The Mother of ‘Mongol Rap’

Hip-hop is a musical genre dominated by men the world over. And so when a woman follows her passion for rap and makes a name for herself, it’s worth paying attention to.

Gennie is not the only female rapper in Mongolia, but she is certainly one of the most resilient and one of the first. Just 25 years old, Gennie has made a name for herself in the Monoglian hip-hop scene. While she has yet to release an album of her own, she has been featured on several of Mongolia’s top rappers’ songs. She is also one of three central characters in the newly finished documentary, ‘Mongolian Bling’.

Freedom of Expression

Hip-hop has been a way for Gennie to express herself throughout her young adult life. “I like hip-hop because it gives me a freedom to express my views through song,” she told me. “When I rap, I feel like I become a different person, someone who is free – unconstricted.”

Gennie started rapping when she was about 12 and recording her songs at 14. She has been steadily performing, writing and recording for the past ten years, unlike many of her female counterparts. “I think the [other] women aren’t very serious, they will quite after recording only one or two songs,” she explained.

It’s difficult for musicians to make a career out of music. Almost all of them (across genres) need a full-time job to support themselves, while they pursue their passion after hours. Gennie, who also has a three year-old son, works as a mechanic adjusting and monitoring water pressure in an apartment complex. She proudly told me that she was the first woman to have this kind of job in Mongolia. “I’m kind of a masculine person,” she said. Gennie takes a quiet pride in breaking gender barriers in Mongolia, doing things most women won’t do.

A charming, unassuming, friendly, eager, bright-eyed, animated, and considerate person, Gennie breaks stereotypes across the board. When I first met her, it was hard for me to imagine the petite woman making her way in the hip-hop world. But when she raps, Gennie channels her effervescent energy into her words and beats with the calm confidence of a true performer.

Greater Message

Gennie takes her songs as seriously as her commitment to her craft. While other Mongolian rappers are focusing on wealth, cars, women and musical rivalries, Gennie is using her microphone to draw attention to social issues particularly pertaining to nature, the needy, and women. One song, titled ‘Woman’, she’s been developing for the past several years highlights the difficulties many women face in Ulaanbaatar. “It’s not meant to criticize or praise,” she says, “but just shine a light on the reality.”

In ‘Women’, Gennie profiles three archetypes over three verses: a middle-aged woman in an abusive relationship, a teenager who is eager to grow up and is taken advantage of by older men, and a young human trafficking victim. These sorts of issues are rarely discussed in Ulaanbaatar, and Gennie hopes to use her music to bring attention to what she says are common problems.

But hip-hop has also helped Gennie reach beyond Mongolia. She says that she learned English by listening to Eminem. She wanted to understand the songs and so she downloaded the lyrics, translated them and would sing them over and over. “By loving something, I allowed it to influence me in many ways.” Hip-hop also helped Gennie travel abroad. In 2010 she was invited to participate in an international hip-hop festival in France where she met musicians from around the globe who were all eager to share their own styles and learn from each other. While words and language are crucial in rap, Gennie says she was able to get a lot out of the exchange despite the language barrier.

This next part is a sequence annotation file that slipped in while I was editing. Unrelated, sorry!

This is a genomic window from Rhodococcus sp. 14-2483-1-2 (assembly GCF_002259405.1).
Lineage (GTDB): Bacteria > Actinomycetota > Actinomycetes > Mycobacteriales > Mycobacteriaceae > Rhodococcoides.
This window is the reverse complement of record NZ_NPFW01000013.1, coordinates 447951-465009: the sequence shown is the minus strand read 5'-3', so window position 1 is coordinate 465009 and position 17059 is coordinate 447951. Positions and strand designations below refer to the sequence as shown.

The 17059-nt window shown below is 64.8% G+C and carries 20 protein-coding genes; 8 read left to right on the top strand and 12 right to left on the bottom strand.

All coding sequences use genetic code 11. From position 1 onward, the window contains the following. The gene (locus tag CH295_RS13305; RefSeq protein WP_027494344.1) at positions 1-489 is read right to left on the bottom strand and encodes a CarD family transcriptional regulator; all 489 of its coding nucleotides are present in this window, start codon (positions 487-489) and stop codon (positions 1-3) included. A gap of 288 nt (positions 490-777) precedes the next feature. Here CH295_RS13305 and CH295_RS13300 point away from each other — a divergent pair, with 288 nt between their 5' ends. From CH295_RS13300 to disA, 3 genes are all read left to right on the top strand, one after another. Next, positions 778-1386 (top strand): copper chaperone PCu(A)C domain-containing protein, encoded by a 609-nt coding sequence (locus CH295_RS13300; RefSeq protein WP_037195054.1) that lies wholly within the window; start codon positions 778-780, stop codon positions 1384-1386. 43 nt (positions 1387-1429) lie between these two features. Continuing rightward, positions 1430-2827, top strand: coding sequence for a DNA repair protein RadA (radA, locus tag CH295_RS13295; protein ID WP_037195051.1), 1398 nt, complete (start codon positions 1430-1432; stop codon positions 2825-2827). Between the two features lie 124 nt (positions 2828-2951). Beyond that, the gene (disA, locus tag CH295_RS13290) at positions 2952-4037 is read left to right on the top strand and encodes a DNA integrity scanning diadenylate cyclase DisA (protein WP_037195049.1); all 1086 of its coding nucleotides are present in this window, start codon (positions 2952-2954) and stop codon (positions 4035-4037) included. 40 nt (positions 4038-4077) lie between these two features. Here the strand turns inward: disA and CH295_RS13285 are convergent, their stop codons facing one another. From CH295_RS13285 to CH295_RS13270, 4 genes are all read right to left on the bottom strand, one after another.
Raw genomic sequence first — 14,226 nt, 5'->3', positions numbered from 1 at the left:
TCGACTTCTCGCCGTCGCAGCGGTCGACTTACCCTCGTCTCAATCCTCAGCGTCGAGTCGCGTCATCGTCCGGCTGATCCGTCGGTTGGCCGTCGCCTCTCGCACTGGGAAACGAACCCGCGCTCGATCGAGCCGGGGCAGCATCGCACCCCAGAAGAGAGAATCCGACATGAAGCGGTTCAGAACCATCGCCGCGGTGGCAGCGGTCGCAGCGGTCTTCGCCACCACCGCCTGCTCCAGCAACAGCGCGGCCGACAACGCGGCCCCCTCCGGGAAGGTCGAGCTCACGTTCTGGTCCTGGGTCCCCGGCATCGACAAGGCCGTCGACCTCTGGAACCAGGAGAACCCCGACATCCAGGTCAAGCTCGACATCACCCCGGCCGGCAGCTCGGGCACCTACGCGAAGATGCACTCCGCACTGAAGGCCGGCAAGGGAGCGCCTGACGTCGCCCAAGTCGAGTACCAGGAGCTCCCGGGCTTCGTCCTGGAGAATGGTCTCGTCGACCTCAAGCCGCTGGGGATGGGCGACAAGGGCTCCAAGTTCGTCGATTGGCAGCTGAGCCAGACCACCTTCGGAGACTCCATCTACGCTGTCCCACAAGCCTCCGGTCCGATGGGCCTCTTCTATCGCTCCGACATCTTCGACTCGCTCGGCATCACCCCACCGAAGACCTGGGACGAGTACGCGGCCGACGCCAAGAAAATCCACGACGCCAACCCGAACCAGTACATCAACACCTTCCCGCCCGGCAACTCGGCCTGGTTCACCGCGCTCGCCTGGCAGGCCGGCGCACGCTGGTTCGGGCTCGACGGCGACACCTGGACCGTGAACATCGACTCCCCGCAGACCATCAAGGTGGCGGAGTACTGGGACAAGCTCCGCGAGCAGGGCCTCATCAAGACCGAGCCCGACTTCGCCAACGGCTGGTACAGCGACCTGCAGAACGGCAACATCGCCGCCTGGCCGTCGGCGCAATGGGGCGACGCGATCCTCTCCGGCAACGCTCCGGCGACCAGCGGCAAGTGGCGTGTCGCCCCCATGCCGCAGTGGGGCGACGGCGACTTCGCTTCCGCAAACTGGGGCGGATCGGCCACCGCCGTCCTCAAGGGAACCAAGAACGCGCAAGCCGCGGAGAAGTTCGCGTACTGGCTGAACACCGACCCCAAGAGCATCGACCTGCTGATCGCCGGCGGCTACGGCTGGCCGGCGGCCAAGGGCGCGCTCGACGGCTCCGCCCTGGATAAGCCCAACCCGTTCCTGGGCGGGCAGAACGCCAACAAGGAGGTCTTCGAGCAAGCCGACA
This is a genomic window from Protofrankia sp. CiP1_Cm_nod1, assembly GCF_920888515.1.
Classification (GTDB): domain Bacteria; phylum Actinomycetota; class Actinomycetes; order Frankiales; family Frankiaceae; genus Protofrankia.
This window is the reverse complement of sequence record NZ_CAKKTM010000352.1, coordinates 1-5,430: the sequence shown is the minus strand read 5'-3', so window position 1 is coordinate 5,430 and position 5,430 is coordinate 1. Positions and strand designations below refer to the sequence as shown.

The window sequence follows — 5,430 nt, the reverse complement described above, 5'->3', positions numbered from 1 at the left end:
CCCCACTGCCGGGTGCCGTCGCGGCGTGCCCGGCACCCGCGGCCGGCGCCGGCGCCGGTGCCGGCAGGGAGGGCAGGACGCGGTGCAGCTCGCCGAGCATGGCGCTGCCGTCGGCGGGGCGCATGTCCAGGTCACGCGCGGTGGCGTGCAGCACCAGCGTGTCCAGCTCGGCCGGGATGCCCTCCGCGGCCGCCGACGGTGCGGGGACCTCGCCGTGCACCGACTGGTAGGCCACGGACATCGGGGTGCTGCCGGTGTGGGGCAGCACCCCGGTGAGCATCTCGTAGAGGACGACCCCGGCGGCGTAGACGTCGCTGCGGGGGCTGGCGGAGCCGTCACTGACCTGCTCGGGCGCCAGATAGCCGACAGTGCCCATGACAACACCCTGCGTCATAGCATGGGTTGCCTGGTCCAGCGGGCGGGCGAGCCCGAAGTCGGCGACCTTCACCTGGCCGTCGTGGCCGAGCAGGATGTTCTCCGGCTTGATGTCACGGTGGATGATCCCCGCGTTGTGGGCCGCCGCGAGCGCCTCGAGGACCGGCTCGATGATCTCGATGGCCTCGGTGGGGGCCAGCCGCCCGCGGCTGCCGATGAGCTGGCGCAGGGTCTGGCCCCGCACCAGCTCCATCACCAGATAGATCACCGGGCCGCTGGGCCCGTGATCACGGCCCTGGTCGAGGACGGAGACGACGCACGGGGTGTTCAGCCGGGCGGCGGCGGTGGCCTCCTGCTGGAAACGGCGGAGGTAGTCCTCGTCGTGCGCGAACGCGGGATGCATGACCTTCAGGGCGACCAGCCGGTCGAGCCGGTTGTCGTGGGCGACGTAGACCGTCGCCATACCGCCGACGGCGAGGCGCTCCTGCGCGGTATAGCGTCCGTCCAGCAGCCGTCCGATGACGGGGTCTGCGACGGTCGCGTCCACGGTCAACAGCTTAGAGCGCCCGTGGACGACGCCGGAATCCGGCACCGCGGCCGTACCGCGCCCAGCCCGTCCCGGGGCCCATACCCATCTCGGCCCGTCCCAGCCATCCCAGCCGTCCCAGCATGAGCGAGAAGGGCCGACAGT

Likewise, her influence has been a mix of Mongolian and foreign (mostly American) rap. She particularly admires Eminem and Dain ba Enkh (War and Peace), one of Mongolia’s first hip-hop groups. She says she particularly likes Dain ba Enkh because they use words from a famous Mongolian poet, Choinyam, “who is really in touch with reality and real life situations.”

What is ‘Mongol Rap’?

Most Mongolian hip-hop, especially early on, is based on the American style. Rappers were exposed to artists like Snoop Dogg, Dr. Dre, Wu-Tang Clan, and Eminem in the late 1990’s when the genre was still in its infancy in Mongolia. Aside from mimicking the style, many of the rappers in the early stages also lifted beats and tunes directly from foreign songs, a practice that was common across genres during that period in Mongolia.

But now, Gennie says, that is all changing. There’s an on-going discussion about how Mongolian rap (‘Mongol Rap’) should develop. There are some musical differences between the Mongolian and American styles. The singing style and flow is different as is the rhyming pattern. Traditional Mongolian poetry uses the beginning of words and lines to rap, rather than the end. That’s carried over into rap. Some musicians even rhyme both the beginning and end of lines.

But the question of what defines Mongol Rap remains. Do artists need to included traditional Mongolian instruments or tunes? Should they only rap about Mongolian issues? Or is Mongol Rap anything that is made by Mongolian rappers? It seems Gennie believes, at least in part, the latter. “I am Mongolian, so what I create will be Mongol Rap.”

As more beat makers and composers enter the industry, experimentation and authenticity are expanding. I asked Gennie what her hope for Mongol Rap is. She explained that she would like to see it continue to develop into something new and unique. “In 10 years, I hope that we would be recognized at least in Asia”.

Gennie is doing her part to make that happen. Her dedication and passion which have helped shape Mongol Rap over the years will undoubtedly continue to enhance the genre. When I asked Gennie what she finds challenging about her craft, she said, “It’s always difficult to make things. But there is a Mongolian proverb which says, ‘If a person makes an effort, then their fate will also make an effort.’ If you follow your passion and create something, the way will be more open.”

More Music From Gennie:

Born in UB

Tuukhee Butee (Create History)

Naimag Gecen Hair (Love For Me)

Az Jargal (Happiness)

What Herders Do Best

Last February, I spent a day with some herders just 2 hours outside of Ulaanbaatar. I was accompanying a friend of mine and her aunt as they went to buy two fresh sheep for the upcoming Tsagaan Sar celebration.